Mihailo S. Petrov (1902 – 1983, Belgrade), was a graphic artist, painter, illustrator, poet and critic, professor, book and poster designer and typographer. He studied painting in art school in Belgrade during 1919 – 1921 with prof. Lj Ivanovic and M. Milovanovic, and continued in Vienna (1922), in Cracow (1923), and in Paris (1924 -1925). Thanks to mediation by Stanislav Vinaver who was in Belgrade collecting contributions for "Zenit", Petrov became one of Zenir's most active collaborators during its first phase (1921), as well as a collaborator with other avant-garde magazines like Dada Tank and Ut.
Petrov was a member of Group Oblik / Form from 1926 to 1929. He was the founder of the Graphic Department at the Academy of Fine Arts and the Academy of Applied Arts in Belgrade. He was also one of the organizers of the 6th Yugoslav Exhibition in Novi Sad 1927, and the first graphic exhibitions in Belgrade in 1934. In particular for "Zenit", Petrov worked in linocut, creating works which represented the culmination of his artistic oeuvre and which included him in current art trends. From those times Zenit and Petrov created a remarkable moment in the history of Serbian art, because the work authentically contibuted to the international avant-garde movements of the time.
Linocut Self-portrait and Present-Day Sound are printed with his song Fragment of Our Sins with the notation : "Very young and very affirming. Our new value. One should only feel it", ("Zenit", no. 6, 1921.), followed by Linoleum (No. 8), Linoleum (No. 9), Rhythm (No. 10) Linocut (No. 12), and Zenit (No. 13). He also published a poem: Fragment of Our Sins (Zenit, no. 6) and Rhythm From the Desert. Song Similar to a Letter. (Zenit, no. 11). The print Present-Day Sound was republished in Ivan Goll's book Paris Brennt (the second book of the Zenit Editions, 1921). For these works Petrov is likely to have been inspired by Kandinsky, whose texts he translated into the Serbian language, and also by other contemporary artists whose work was familiar to him. He executed a reduced, geometrical drawn portrait of Ljubomir Micic which was printed on the cover of the catalogue for the International Exhibition of New Art (Zenit, no. 25, 1924, presently lost).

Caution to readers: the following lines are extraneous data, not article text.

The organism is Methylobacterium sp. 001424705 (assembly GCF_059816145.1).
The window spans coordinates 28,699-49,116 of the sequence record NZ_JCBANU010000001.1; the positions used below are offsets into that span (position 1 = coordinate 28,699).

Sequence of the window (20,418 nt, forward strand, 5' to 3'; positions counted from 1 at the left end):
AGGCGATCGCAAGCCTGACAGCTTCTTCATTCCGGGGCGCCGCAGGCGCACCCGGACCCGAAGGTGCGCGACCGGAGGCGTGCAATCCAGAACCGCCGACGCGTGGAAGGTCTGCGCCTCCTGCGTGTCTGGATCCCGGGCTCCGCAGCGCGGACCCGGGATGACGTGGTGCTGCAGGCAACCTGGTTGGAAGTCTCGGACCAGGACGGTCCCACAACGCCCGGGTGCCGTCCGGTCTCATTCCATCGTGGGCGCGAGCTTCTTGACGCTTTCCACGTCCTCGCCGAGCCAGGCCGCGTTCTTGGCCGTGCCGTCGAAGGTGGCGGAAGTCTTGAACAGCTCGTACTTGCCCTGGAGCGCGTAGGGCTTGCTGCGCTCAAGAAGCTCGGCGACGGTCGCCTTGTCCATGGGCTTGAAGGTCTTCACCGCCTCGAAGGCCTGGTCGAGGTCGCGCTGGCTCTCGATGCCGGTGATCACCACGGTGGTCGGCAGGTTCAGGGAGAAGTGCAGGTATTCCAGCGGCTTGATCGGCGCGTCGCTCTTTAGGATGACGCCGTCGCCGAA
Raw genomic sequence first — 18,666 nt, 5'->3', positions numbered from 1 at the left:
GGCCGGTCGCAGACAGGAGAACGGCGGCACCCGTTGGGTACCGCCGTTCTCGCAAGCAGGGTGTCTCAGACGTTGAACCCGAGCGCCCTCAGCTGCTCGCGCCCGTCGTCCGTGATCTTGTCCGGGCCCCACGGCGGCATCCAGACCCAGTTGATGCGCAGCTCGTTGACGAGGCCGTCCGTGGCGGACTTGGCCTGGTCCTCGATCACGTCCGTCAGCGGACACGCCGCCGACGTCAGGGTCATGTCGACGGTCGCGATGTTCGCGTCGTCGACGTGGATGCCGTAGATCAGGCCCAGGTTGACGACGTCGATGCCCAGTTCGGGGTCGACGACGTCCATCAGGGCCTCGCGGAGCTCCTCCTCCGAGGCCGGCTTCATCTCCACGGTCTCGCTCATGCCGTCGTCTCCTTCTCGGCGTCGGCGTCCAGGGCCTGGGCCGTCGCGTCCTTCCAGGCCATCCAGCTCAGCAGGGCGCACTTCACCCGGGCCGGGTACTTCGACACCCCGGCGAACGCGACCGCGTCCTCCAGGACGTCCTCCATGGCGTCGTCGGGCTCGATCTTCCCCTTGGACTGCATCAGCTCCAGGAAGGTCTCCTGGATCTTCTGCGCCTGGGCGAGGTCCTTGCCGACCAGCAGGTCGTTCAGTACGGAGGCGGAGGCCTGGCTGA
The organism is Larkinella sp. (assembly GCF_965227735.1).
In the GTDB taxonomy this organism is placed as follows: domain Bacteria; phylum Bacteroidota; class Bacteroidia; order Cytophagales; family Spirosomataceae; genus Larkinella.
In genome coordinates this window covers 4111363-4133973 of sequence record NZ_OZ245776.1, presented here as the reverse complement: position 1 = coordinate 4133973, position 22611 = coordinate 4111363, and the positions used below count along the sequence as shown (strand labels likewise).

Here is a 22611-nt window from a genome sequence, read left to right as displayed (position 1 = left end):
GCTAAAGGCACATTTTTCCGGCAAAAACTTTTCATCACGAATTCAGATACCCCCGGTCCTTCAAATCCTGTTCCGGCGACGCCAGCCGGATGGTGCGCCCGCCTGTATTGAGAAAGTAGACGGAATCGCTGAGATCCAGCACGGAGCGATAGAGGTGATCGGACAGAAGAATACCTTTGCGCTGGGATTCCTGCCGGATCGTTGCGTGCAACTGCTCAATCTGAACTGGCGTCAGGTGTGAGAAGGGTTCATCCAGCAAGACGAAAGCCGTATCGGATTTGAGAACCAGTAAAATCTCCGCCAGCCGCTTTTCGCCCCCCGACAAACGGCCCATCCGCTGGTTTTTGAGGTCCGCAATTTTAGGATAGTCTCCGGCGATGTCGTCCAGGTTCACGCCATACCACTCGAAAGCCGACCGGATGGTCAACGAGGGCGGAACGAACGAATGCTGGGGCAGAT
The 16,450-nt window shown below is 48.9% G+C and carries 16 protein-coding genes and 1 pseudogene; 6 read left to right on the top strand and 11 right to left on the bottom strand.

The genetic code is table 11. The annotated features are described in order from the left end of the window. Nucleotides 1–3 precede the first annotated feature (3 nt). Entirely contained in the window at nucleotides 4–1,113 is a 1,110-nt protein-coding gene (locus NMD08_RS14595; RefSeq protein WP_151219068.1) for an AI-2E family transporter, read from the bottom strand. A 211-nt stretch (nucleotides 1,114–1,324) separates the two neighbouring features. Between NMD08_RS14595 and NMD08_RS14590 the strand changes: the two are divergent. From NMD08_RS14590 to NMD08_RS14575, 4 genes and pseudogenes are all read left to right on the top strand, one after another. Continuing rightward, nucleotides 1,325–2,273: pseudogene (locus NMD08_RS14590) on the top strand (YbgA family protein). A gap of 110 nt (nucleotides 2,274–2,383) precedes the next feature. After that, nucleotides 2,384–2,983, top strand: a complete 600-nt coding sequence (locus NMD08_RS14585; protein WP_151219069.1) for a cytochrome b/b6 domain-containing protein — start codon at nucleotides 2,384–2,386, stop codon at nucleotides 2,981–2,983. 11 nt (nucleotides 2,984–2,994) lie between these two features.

During the Zenit Exhibition Petrov participated with a single work (according to the catalog), but critics mentioned more paintings (in oil with "vivid colors", which were not precisely marked). Micic's collection included three of Petrov's works: Composition (1922), made under the influence of Kandinsky and Rodchenko, a Portrait of Branko Ve Poljanski (1924), mildly geometric figure, dandy suit styling with urban vista in the background, and a third work, a poster for the International Exhibition "Zenit" (1924), with exaggerated stylization of the urban environment, clear colors and collage parts taken from the catalog of the mentioned exhibition. The last work is one of the earliest collages from the region. During his zenitis period Petrov produced an extraordinary work, Composition 77 (Collection of the Museum of Contemporary Art, Belgrade) - dedicated to Branko Poljanski in anagram, and thematically related to his book 77 Suicides (1924).
That same year, Micic presented Petrov with a lithograph Study of the Figure by Alexander Arhipenko (with the Zenit stamp on the back). The lithograph probablydates to the time when he published a monograph album Arhipenko - New Sculptures. Though fragmented, the preserved correspondence between Petrov and Micic somewhat reveal the reasons for their disagreement and split - they were primarily of a financial nature. After the end of his collaboration with Zenit, Petrov continued his work: producing prints, paintings with conventional and intimate themes and expressive color, during the entire decade. In the postwar period, he returned to making abstract prints, adding enformel and lyrical structures.